Warming, increase in precipitation, and irrigation enhance greening in High Mountain Asia


High-Mountain Asia exhibits one of the highest increases in vegetation greenness on Earth, subsequently influencing the exchange of water and energy between the land surface and the atmosphere. Given the strong interactions between the hydrosphere, the biosphere, and the cryosphere, understanding the drivers of greening in this highly complex region with significant land cover heterogeneity is essential to assess the changes in the regional water budget. Here, we perform a holistic multivariate remote sensing analysis to simultaneously examine the primary components of the terrestrial water cycle from 2003 to 2020 and decipher the principal drivers of greening in High-Mountain Asia. We identified three drivers of greening: (1) precipitation drives greening in mid and low elevation areas covered by evergreen and mixed forests (e.g., Irrawaddy basin), (2) decreases in snow enhance greening in most of the hydrologic basins, and (3) irrigation induces greening in irrigated lands (Ganges–Brahmaputra and Indus).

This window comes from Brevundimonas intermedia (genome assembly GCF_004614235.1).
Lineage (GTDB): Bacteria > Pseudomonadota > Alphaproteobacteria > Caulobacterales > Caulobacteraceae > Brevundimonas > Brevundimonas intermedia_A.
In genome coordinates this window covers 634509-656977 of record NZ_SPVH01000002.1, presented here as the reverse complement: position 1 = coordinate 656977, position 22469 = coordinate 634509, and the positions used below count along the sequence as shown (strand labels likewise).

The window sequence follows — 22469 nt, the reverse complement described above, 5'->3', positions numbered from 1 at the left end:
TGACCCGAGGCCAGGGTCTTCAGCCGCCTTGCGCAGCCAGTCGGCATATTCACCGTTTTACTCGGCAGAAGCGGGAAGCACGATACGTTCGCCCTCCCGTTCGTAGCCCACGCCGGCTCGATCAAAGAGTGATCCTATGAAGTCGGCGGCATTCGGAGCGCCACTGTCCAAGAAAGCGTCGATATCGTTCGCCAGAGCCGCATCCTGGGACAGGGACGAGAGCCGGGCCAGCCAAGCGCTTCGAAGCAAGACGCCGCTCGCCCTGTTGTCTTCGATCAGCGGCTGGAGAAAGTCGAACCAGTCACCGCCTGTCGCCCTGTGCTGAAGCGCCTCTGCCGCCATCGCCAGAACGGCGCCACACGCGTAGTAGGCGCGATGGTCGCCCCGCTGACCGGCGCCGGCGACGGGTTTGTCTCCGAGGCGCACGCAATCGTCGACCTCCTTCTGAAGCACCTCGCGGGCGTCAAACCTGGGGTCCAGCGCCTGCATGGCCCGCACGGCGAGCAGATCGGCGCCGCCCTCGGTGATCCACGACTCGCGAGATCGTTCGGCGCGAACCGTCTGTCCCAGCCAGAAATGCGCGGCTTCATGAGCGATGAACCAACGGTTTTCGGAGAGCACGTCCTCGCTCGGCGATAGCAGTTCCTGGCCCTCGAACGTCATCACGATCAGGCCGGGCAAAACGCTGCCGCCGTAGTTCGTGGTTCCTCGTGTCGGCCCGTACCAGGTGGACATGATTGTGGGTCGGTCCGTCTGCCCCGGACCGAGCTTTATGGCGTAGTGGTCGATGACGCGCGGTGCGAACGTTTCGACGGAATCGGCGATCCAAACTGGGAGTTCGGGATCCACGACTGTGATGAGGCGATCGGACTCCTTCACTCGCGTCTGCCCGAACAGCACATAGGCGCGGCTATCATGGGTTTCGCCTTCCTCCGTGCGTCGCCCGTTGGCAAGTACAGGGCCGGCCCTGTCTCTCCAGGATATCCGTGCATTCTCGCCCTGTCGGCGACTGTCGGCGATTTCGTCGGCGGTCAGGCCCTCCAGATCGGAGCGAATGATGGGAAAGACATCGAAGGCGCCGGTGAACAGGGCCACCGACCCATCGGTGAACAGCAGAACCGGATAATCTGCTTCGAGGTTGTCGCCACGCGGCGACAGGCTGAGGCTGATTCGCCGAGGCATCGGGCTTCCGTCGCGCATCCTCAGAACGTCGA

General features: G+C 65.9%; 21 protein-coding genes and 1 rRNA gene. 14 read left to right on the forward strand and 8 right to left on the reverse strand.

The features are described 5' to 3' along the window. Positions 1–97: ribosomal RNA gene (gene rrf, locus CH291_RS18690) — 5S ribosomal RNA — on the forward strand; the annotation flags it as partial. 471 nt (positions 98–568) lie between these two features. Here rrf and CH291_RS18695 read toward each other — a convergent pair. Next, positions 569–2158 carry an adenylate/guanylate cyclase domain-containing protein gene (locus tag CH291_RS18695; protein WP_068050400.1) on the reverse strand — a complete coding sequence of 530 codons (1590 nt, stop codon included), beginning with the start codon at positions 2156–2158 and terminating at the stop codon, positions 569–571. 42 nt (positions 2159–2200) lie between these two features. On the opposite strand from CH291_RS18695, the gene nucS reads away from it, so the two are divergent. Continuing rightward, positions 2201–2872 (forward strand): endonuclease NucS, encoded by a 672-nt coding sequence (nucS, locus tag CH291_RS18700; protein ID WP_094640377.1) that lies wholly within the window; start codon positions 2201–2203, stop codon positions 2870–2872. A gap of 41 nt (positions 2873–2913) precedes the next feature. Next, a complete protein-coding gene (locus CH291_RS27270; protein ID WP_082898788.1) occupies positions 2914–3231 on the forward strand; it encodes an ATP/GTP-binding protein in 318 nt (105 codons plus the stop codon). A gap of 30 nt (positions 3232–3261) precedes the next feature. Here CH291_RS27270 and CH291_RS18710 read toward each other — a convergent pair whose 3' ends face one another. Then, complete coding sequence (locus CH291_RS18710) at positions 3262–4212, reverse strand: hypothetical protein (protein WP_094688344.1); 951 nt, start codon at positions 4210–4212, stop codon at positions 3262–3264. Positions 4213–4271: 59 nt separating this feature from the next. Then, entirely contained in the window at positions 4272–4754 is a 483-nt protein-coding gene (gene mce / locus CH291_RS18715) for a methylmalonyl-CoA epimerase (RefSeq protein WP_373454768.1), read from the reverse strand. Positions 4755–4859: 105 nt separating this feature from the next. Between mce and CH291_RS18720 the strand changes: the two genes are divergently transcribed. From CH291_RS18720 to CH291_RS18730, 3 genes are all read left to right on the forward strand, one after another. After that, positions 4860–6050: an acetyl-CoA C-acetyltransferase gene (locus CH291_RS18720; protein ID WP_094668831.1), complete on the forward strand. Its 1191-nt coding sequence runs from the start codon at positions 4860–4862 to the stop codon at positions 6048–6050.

Communications Earth & Environment